If you’re a creator of any kind, by now you’ve probably heard of The Artist’s Way by Julia Cameron. A bestseller for about 30 years now, The Artist’s Way is something like a 12-step program to get in touch with your creative side.

It was one of those books I’d heard about for years but didn’t think I’d be interested in. I already know how to be creative, I thought with some cynicism. What could you possibly learn about being creative from a book? A pretty harsh take from someone who made an entire ’zine centered around creativity, I know. But I take it all back now. I can honestly say that reading this book gave me new tools for my creativity that I didn’t think were possible. In fact, that ’zine got its start as a result of the work I was doing as I moved through the process. 

What is The Artist’s Way?

The Artist’s Way is divided into 12 chapters (plus intro and epilogue), meant to be read as one chapter, or lesson, per week. The chapters all deal with recovering parts of your creativity, with journaling prompts, activities, and opportunities to slow down and observe your process.

There are two primary activities that Cameron will call on you to do each week: daily morning pages and a weekly artist date.

Morning pages

For this activity, you freewrite three pages (by hand, in an actual notebook or on looseleaf paper) each morning to start your day. Cameron recommends doing this first thing (but from my experience, it can be impactful no matter when you choose to fit it into your schedule). These pages can be on any topic. I sometimes write about what’s going on in my life (or my head); other times I use it as a creative brainstorming or goal-setting space. It’s also a good spot to complete some of the weekly journaling prompts in the book, if those interest you. At first, Cameron will tell you not to go back and look at your morning pages once you’ve written them to avoid judging your writing. However, later in the book you’ll have the opportunity to go back through the pages, so don’t lose them.

Artist dates

Each week, pick one day to do something for your inner artist. This can be an arts-and-crafts project, a trip to an art gallery, a walk in nature, a day of reading, or something else entirely up to you. The point of the artist date is to give yourself the creative and mental space to connect with your sense of wonder and inspiration, no matter what form it takes. (And note that the “art,” in the book, doesn’t refer to visual arts only. It covers all bases: writing, drawing, painting, dancing, decorating, baking, knitting — any type of hobby or creative outlet applies.)

From issue 2 of The Muse Manifesto

My advice

Read one chapter per week.

It’s tempting to want to finish the book in one go, or over the course of a few days. But I recommend slowing down and reading one chapter a week. This gives you time to actually do the assignments: your morning pages, your artist date, and the reflection exercises.

Seriously, do your morning pages.

Morning pages have become an essential piece of my creative toolkit, and I wonder how I ever survived creatively (or even emotionally) before turning to them. (They’re also how I tend to hash out ideas — like a draft of this article!)

Interpret it your own way.

The Artist’s Way talks a lot about God (with a capital G). Your mileage may vary, of course, but Cameron leaves the description of this “God” intentionally vague. Less Sunday School, more the Supreme Artist. Substitute with the name or image of your deity-of-choice, humanity, the universe, or whatever resonates with you.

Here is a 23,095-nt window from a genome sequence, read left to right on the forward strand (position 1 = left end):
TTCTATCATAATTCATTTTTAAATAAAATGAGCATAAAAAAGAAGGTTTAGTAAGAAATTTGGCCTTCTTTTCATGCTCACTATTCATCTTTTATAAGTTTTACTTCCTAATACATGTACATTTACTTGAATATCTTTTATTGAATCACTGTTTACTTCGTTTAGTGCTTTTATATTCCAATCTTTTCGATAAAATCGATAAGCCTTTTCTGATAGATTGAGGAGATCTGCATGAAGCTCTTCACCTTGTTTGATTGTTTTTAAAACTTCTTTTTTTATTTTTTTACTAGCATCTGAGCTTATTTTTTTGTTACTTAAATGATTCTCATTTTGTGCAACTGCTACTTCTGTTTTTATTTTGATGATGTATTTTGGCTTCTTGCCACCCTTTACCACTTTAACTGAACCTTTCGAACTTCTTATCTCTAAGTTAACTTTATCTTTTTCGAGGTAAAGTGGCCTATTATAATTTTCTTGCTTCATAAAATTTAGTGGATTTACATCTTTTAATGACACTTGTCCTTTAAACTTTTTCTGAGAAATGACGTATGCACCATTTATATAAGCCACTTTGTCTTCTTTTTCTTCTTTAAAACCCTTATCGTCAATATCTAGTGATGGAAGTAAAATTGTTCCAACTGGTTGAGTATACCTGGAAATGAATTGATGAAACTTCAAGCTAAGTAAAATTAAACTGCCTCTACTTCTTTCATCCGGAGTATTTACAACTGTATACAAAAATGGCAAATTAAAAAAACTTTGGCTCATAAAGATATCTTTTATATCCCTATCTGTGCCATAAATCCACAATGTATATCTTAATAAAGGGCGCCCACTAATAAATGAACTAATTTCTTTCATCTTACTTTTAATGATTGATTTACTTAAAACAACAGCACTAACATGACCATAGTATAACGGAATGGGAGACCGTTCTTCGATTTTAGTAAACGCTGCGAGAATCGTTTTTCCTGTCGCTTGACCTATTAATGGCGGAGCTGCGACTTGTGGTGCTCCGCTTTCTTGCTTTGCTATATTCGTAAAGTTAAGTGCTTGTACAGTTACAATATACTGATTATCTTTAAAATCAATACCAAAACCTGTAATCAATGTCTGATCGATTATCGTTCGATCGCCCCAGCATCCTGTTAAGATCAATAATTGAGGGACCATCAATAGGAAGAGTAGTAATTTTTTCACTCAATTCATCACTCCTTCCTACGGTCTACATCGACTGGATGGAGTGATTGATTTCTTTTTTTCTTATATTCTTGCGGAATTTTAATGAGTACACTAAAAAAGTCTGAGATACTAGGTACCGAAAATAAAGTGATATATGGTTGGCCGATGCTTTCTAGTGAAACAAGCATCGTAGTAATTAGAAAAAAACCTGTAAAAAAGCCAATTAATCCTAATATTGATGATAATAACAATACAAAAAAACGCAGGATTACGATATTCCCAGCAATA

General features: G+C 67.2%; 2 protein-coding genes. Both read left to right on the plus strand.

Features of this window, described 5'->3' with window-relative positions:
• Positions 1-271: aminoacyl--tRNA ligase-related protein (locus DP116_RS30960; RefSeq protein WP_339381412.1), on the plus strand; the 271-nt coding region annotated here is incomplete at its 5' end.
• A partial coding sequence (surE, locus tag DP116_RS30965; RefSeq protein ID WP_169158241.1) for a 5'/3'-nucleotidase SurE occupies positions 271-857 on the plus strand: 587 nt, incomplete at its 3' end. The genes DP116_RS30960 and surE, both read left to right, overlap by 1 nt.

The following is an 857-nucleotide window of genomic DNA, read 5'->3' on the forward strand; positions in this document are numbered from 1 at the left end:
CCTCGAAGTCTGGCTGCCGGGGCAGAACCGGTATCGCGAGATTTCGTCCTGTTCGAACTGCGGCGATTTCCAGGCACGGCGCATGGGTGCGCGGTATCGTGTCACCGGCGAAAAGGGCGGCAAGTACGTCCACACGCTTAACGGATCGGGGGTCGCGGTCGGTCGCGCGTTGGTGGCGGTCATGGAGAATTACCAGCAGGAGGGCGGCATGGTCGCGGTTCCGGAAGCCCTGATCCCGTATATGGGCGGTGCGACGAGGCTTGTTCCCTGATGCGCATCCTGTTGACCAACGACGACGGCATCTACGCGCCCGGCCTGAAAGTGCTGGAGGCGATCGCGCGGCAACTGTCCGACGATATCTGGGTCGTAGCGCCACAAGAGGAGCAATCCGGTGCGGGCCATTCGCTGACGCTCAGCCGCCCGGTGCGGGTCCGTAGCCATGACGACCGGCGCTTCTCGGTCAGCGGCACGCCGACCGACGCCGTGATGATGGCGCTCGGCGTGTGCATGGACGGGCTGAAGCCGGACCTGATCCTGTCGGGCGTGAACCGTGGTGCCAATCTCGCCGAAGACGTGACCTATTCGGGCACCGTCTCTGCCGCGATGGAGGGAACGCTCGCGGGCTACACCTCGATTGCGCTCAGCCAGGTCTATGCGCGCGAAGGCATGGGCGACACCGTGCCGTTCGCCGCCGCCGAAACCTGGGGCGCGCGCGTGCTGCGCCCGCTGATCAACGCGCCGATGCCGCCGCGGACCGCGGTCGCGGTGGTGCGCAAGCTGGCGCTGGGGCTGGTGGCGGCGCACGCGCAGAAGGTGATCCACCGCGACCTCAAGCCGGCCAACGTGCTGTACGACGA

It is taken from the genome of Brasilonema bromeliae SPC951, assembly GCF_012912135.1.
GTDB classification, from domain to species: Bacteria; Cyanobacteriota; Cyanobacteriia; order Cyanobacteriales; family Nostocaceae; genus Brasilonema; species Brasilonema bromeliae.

Really pay attention to the “synchronicities.”

In the book, Cameron talks about noticing the chance encounters, coincidences, and other strange events — or synchronicities — that will begin to happen as you begin the journey. For example, one of the chapter’s topics is on recovering a sense of abundance. The week I read that chapter, I randomly found a ten-dollar bill in a parking lot. (Don’t worry — I looked around for a potential owner who might have dropped their change first.) Whether you want to chalk this up to coincidence or not is up to you, but it could also be a sign that something in your life is shifting for the better. Stay positive and open-minded if and when these things come up.

Other takeaways:

  • Go look at art, read, watch films, or do anything else that feeds your creativity (on your artist dates or otherwise)
  • Make art — even “bad” art, though there’s really no such thing
  • Give your art to others as a gift (even if it’s the above “bad” art)
  • Get physical activity to help clear your mind from everyday stresses
  • Explore new ideas, especially the ones you wouldn’t “normally” do (like, say, making a ’zine)
  • Actually talk about the book and your experience with it with someone supportive of your creativity

Why live The Artist’s Way?

Overall, The Artist’s Way has been instrumental in helping me restore my long-term vision for my creativity. Working in a creative field, I’m used to deadlines and having to create on a consistent basis as part of my livelihood. Maybe it’s “hustle culture” or the general climate of creative industries, but it sometimes feels like you can only be as good as what you produce (plus how much you produce and how often). Yet with The Artist’s Way, I felt like Cameron had handed me a permission slip to slow down and create for fun again. 

So this is your permission slip, too. Following The Artist’s Way is a new path toward your most creative self — if you choose it.

Get more fuel for your inner artist

Find this article and others like it in The Muse Manifesto, my ’zine for those who want to live their most creative life. The Spring/Summer 2022 issue covers everything you need for a D.I.Y. creative retreat, and the Winter 2022 issue has more reading recommendations like The Artist’s Way.

Download the ’zine here for free.

The Muse Manifesto issue 2 cover